24. Joe Clarkson says:

    Aloha Fred,

    The IEA is merely disputing the prospect that the curve of worldwide aggregate oil production will be a classic Hubbert curve. The Hubbert curve has been found over and over, but until recently, only in countries that were competing with other low cost producers. The IEA is asserting that the shape of the world production curve will be distorted by changing economics of production, and that the “peak” will be much longer and flatter than the classic Hubbert curve.

    What is not said, but implied by such a scenario, is that the decline after a long, flat peak will be much more rapid than the Hubbert curve. This because more and more production will have been shifted to geology that has very high decline rates, LTO in the Bakken for example.

    But the IEA projections also assume that the world economy and financial system will be able to accommodate continuously increasing prices and continuously declining per capita production. It’s only a hunch, but I don’t think BAU can last until 2035. When public confidence in BAU finally fails completely, the economic disruption will make the production decline very steep indeed.

  25. Mike says:

    Mr. Brown, I am a big fan of your work. Thank you, Mr. Patterson for the venue to comment.

    I am not an engineer but must play one in real life every day as an operator. I understand the concept of exponential versus hyperbolic decline curve analysis pretty well but only so far as that relates to conventional reservoirs like those I produce from. I struggle with how a “self-contained” drainage radius in a dense shale will perform over time once induced frac energy, and subsequent solution gas energy is dissipated. All these long fat tails on tight oil type decline curves puzzle me greatly.

    So my instincts after 50 years of producing the nasty stuff is similar to yours, I believe, Mr. Brown; who is to say that a tight oil well’s decline won’t actually be almost linear, straight down in the dirt? I simply cannot get my arms around the idea that these wells will decline to 15-18 BOPD and do that for 25 years. What’s the drive mechanism for that? In very tight Taylor age sandstones in S. Texas with millidarcies of permeability when the energy was gone, so was the well. These shale wells have nanodarcies of perm.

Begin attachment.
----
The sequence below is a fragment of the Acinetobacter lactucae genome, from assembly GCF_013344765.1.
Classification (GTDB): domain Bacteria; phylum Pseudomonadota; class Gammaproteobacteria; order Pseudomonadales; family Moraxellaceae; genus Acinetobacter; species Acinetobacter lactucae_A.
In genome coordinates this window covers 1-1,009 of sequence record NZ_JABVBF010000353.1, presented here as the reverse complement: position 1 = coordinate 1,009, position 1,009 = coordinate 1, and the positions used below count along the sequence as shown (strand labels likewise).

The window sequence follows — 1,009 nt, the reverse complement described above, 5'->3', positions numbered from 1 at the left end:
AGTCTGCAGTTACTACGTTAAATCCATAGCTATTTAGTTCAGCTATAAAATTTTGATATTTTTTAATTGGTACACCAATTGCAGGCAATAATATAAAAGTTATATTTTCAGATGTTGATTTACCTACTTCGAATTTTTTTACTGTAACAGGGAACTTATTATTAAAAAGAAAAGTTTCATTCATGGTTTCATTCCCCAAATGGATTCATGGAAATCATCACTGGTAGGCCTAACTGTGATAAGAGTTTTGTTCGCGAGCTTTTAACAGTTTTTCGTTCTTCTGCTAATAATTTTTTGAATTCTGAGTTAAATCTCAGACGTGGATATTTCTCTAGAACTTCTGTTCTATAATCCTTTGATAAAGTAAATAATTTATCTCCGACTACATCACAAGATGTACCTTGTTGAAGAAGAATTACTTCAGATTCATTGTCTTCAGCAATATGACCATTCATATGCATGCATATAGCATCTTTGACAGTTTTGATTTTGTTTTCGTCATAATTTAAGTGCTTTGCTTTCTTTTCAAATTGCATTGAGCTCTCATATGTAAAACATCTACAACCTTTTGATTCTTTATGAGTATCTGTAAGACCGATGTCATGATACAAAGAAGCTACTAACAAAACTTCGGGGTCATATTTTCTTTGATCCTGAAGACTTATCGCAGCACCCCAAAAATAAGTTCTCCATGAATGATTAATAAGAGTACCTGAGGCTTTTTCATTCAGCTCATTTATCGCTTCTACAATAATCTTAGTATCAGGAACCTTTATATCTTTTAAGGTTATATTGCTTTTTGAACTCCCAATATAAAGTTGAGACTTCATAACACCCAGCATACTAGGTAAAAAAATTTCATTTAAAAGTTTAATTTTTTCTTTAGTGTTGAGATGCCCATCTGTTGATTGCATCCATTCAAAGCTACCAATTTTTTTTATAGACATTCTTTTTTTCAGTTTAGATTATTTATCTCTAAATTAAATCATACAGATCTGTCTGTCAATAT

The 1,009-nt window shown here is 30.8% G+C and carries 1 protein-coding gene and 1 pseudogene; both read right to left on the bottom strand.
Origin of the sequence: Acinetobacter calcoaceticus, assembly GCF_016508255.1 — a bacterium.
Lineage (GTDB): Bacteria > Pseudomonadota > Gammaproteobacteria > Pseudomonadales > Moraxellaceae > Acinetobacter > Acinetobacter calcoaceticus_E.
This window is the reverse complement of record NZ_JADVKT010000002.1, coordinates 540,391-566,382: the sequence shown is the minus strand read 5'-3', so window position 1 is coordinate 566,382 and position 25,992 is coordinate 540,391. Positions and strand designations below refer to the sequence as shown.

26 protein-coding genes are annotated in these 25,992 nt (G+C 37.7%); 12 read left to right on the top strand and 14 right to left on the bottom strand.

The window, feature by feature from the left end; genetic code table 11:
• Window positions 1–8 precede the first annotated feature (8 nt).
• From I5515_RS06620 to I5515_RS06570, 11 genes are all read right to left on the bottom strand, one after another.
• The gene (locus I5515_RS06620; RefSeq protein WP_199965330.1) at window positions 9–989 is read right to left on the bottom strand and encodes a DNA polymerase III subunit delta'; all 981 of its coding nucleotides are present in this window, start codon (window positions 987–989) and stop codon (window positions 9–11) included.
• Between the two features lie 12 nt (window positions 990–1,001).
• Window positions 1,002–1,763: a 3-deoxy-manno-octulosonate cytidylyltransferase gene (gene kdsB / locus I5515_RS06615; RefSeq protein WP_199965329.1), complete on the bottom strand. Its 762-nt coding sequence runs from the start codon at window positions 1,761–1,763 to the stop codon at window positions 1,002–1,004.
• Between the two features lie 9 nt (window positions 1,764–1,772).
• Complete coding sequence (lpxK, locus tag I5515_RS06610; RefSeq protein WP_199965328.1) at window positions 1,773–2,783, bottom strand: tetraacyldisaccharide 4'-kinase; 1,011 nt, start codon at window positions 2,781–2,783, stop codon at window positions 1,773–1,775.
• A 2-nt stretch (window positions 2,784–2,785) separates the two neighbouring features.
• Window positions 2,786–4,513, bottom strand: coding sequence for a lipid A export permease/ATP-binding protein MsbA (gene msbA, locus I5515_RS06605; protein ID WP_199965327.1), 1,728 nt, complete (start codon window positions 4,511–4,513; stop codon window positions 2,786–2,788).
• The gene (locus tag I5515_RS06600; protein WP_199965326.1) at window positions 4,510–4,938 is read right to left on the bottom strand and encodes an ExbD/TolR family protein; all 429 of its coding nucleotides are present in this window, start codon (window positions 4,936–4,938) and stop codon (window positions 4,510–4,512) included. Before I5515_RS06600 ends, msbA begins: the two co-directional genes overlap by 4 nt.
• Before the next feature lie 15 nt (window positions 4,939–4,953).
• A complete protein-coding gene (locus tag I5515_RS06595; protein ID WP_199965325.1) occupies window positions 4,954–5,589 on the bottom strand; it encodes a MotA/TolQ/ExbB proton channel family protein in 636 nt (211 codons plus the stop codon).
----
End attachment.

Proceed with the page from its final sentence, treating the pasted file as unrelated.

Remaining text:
Is there an example of a tight reservoir in the world where essentially only the frac radius is drained that has a hyperbolic, 30 year decline?

    • dcoyne78 says:

      Hi Mike,

      I believe the Bakken has been producing since 1953 and those early wells can be modeled fairly well with a hyperbolic model with a b exponent of about 0.5 and a 30 year EUR of 156 kb, these older wells were mostly vertical wells and had a much lower EUR than the current wells which are projected to average about 390 kb over 30 years. I agree however that this well profile is optimistic (with a b exponent of 1.0, the so called harmonic decline profile).
      qi=10500 b/m, b=1,Di=0.097 hyperbolic model. A more realistic model would use the hyperbolic model for the early years and then exponential decline after x years of y % per year. What would your guess be as to x and y? I was thinking x=10 years, y=7 % per year, your thoughts would be of great interest because your gut sense is probably much closer to the truth than my guesses.

      For the early Bakken wells it looks like they may have been lasting 20 to 30 years on average, I looked closely at producing wells over time and if wells are dropped off the producing list after 25 years (up to 1997) to 30 years (after mid 1997) to determine wells added each month I get the best model estimate as it is the number of new wells added each month that matters (change in producing wells plus change in number of abandoned wells).

      For 1955 to 2005 we use the following well profile:

      The following is not a bad model match to the data considering we have used a single average well profile over a 50 year period:

      Dennis Coyne

  26. Jeffrey J. Brown says:

    Re: Watcher,

    And actually the median production rate would be more representative of middle case expectation for current production in the Bakken Play. For example, if 11 operators each had one producing well, with one producing 1,000 BOPD, and with 10 producing from 10 to 100 BOPD in 10 BOPD increasing increments (10, 20, 30 etc.), the median production rate would be 60 BOPD, while the average would be 141 BOPD.